Today, abortion is banned outright in 11 states. Six of those states — Arkansas, Idaho, Mississippi, Missouri, Oklahoma, and South Dakota — allow citizens to propose a statute or constitutional amendment if they collect enough signatures. But many states where abortion is severely restricted or endangered lack a citizen-initiated process: Texas, for example, requires a two-thirds vote in each legislative chamber to put a constitutional amendment on the ballot. (Similar laws exist in Louisiana, Alabama, and Tennessee.) That doesn’t mean lawmakers in those states don’t intend to try: Texas State Rep. James Talarico shared with Rolling Stone a bill he is introducing this session that would repeal laws currently banning abortion in his state.
Republican lawmakers who strong-armed abortion bans into law may have been surprised by Tuesday’s results, but what those results showed is that abortion is even more popular than many Democrats realized — including some who preemptively fret the party had overestimated the issue’s importance to voters.
In every single state where it was on the ballot, abortion outran the Democrat. In Vermont, a constitutional amendment enshrining reproductive rights won the support of 77 percent of voters, while the Democratic candidates for Senate and House were elected with 69 and 63 percent of the vote, respectively. In California, Proposition 1 passed with 66 percent of the vote, more than the Democratic candidate for Senate (who won 60 percent of the vote) and governor (58 percent). In Michigan, where Democratic Gov. Gretchen Whitmer won by 10 points, the abortion rights ballot measure won by 14. In Montana, an amendment that raised the prospect of criminalizing doctors and nurses was rejected by a four-point margin, the Democratic candidate for Congress lost by 3.3 points. In Kentucky, where Amendment 2 won by four points, the Democrat’s candidate for Senate lost by 22.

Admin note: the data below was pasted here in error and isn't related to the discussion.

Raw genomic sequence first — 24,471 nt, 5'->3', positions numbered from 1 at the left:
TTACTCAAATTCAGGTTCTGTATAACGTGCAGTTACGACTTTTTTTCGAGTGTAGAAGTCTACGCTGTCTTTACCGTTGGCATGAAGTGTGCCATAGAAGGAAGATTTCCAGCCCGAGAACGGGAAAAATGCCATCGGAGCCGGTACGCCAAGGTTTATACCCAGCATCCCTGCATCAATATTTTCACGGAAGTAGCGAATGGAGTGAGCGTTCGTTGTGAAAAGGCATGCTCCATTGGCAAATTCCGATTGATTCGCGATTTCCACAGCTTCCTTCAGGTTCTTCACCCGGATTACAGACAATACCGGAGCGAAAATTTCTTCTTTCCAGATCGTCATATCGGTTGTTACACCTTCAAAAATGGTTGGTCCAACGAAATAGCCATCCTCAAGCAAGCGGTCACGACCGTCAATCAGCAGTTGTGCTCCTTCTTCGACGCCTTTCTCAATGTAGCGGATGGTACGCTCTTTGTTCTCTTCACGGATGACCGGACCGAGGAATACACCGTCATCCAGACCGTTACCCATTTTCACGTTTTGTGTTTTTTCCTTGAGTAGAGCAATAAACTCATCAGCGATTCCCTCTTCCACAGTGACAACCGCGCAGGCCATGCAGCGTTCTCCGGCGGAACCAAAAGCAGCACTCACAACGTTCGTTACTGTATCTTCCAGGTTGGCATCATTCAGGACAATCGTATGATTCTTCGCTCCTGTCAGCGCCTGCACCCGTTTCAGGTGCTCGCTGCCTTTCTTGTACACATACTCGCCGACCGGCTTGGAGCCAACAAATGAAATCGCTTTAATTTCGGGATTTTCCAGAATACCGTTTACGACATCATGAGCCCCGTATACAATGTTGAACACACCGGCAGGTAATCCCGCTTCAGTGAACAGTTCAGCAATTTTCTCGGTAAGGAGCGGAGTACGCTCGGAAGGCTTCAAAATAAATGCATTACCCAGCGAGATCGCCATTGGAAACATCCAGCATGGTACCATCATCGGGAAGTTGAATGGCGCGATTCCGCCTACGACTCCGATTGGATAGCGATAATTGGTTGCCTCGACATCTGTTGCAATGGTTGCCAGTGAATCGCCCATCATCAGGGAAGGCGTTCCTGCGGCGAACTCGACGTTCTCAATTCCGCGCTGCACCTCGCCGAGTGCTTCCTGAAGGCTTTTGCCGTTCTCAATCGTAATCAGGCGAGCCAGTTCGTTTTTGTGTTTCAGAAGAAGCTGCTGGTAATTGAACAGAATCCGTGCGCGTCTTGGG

None of it, unfortunately, was enough to make a difference at the national level — a dynamic that is becoming familiar to Democratic voters. President Barack Obama also campaigned on a promise to codify the Supreme Court decision protecting abortion rights, repeatedly telling voters, “The first thing I’d do as president is sign the Freedom of Choice Act.” But when he took office, he backed off the pledge, saying it was “not [the] highest legislative priority.” President Bill Clinton made the same unfulfilled promise to voters. President Joe Biden is the latest to renege on promises, made on the midterm campaign trail, that his party would “Restore Roe.”
Asked last week what voters can expect his party to do on abortion rights after those stunning election results, Biden told a reporter: “I don’t think they can expect much of anything.” Pressed about the party’s repeated promise to codify Roe if voters turned out, Biden replied simply: “I don’t think there’s enough votes.”
If the election proved one thing it is that, across the country, there are enough votes to restore reproductive rights — even if there aren’t in Congress.